It turned out to be a plate of eggs scrambled with codfish, bell peppers, onions, and ackee, a tree fruit from West Africa that was imported from Jamaica to England by Captain William Blighe, that same ill-fated commander of HMS Bounty. We found the ackee tasteless and a little chewy. Accompanying it were some cooked greens and a lot of starch, plantains, a little sausage-shaped banana pudding, and some delightful fried dough, reminiscent of beignets, especially when I dragged mine through the mound of powdered sugar from my French toast.
One of my favorite pizzas is topped with arugula, and the Italian Kitchen, which brought brick-oven pizza (and more fine wine) to the East End, adds prosciutto. They also serve upscale Italian food and fresh seafood, including a fabulous risotto with lobster and shrimp that was just beyond this year’s vacation budget (once we had to spend four extra nights on the island, thanks to the blizzard of 2016).
Yes, I cooked. I made The Daughter’s favorite lasagna. I made a Key Lime pie. I made Chicken Tarragon salad on croissants. I made caramelized onions to top the cheddar cheeseburgers that the “kids” grilled. And on our last night, I turned the broth from cooking the chicken for the salad into chicken noodle soup. I used the last of the onion, celery, and carrots to flavor it and cracked up unused, uncooked lasagna noodles into the broth. It was fabulous, but, on vacation, everything tastes better, and nothing has any calories, right?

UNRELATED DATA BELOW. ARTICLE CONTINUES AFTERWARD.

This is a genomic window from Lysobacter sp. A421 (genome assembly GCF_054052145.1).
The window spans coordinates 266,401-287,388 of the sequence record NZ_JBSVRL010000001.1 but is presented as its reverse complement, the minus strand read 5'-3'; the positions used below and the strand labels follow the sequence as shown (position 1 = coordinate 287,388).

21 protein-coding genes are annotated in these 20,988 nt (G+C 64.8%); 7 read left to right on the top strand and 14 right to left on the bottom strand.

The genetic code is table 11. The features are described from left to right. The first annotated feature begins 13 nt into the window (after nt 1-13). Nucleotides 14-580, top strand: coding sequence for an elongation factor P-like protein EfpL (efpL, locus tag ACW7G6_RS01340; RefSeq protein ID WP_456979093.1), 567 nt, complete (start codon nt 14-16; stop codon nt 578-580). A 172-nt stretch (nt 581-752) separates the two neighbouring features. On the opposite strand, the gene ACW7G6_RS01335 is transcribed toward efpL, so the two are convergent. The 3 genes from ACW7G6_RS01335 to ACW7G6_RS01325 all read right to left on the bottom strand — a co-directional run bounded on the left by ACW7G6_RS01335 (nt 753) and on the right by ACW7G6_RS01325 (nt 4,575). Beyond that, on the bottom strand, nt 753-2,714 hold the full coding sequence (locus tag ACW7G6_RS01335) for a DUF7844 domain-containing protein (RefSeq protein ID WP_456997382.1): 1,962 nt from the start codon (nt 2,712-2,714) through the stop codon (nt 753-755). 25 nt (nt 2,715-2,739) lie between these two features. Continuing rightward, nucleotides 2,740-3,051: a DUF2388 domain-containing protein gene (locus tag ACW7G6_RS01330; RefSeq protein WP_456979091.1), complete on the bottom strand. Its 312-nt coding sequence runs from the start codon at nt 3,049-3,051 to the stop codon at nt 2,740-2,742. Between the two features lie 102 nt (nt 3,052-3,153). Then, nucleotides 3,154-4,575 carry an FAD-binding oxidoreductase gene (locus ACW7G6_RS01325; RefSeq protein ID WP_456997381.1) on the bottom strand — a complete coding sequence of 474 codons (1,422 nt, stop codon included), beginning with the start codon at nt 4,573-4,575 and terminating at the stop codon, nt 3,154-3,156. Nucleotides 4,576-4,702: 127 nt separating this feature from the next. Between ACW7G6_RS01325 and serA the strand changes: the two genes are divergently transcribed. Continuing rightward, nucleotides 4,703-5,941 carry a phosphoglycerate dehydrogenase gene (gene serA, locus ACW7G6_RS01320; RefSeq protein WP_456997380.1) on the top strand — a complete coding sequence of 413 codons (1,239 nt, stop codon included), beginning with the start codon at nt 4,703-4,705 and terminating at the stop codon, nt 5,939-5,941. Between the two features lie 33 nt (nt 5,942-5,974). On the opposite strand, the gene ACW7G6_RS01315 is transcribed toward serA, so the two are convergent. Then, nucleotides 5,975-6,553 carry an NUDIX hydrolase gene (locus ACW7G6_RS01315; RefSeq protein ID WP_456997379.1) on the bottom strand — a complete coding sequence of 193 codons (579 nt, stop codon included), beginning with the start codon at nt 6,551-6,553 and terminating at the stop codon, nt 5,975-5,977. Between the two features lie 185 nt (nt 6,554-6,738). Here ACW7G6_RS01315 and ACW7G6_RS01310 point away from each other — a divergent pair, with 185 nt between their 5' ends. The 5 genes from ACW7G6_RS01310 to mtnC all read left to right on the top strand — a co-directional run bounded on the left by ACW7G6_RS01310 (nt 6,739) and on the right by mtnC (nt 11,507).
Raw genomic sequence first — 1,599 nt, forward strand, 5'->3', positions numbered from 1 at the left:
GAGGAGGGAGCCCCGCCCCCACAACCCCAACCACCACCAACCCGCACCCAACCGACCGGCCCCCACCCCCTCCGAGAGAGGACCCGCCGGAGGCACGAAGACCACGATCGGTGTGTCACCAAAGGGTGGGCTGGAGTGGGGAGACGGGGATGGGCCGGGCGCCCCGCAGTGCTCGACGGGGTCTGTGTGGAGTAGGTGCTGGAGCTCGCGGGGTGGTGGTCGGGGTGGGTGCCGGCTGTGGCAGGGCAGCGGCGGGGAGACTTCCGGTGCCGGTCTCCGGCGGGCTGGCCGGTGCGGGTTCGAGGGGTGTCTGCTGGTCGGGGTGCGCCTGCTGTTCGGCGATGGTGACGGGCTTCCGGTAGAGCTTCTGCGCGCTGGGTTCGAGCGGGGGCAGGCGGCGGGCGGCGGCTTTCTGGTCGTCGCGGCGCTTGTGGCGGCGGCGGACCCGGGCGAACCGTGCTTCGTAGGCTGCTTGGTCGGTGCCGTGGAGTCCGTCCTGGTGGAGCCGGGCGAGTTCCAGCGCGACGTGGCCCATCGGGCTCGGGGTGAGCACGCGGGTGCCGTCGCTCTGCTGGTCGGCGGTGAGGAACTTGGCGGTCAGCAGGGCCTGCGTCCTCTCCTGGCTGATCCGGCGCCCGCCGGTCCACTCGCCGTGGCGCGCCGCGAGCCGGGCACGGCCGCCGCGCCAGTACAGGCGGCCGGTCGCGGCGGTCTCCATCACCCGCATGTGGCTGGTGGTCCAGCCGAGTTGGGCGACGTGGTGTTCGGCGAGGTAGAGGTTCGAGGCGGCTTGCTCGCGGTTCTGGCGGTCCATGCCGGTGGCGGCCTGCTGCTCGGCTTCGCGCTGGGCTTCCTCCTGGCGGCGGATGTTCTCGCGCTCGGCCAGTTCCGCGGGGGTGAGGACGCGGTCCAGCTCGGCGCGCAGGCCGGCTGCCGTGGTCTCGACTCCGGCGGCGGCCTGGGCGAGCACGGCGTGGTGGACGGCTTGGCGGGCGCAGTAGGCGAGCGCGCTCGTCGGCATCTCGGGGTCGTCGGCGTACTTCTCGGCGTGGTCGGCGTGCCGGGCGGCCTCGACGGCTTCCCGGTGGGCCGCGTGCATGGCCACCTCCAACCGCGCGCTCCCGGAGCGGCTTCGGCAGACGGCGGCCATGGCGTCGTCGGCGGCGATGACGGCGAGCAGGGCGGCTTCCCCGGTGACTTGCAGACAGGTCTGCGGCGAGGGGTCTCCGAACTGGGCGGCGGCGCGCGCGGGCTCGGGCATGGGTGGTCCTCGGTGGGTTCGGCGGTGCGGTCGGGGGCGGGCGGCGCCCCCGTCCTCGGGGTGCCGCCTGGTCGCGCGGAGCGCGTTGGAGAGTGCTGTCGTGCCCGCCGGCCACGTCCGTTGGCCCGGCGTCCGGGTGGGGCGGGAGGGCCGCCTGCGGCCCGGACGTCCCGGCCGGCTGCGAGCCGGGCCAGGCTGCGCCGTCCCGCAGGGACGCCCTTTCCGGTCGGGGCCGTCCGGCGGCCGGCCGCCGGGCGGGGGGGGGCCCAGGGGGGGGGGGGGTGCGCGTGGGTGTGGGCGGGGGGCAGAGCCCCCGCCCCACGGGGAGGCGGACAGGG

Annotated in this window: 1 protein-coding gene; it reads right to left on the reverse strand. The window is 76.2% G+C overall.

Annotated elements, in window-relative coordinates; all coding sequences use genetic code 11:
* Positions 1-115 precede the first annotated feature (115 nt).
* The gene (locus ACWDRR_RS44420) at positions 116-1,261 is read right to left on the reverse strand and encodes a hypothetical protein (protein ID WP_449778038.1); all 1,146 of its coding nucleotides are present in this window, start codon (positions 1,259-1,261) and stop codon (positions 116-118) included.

Finally, as I changed planes in Charlotte, I had my favorite airport meal, Brookwood Farms’ “real pit-cooked bbq,” pulled pork on a great toasted bun with the cole slaw safely on the side. I ate every bite with my hands and licked the “Carolina vinegar sauce” off my sticky little fingers. I can see why it’s “the Official Barbeque of the Charlotte Motor Speedway.”
All in all, it was a good vacation; four extra days of sunshine and good eating, so, who am I to complain? Life is good (mostly). Soli Deo Gloria!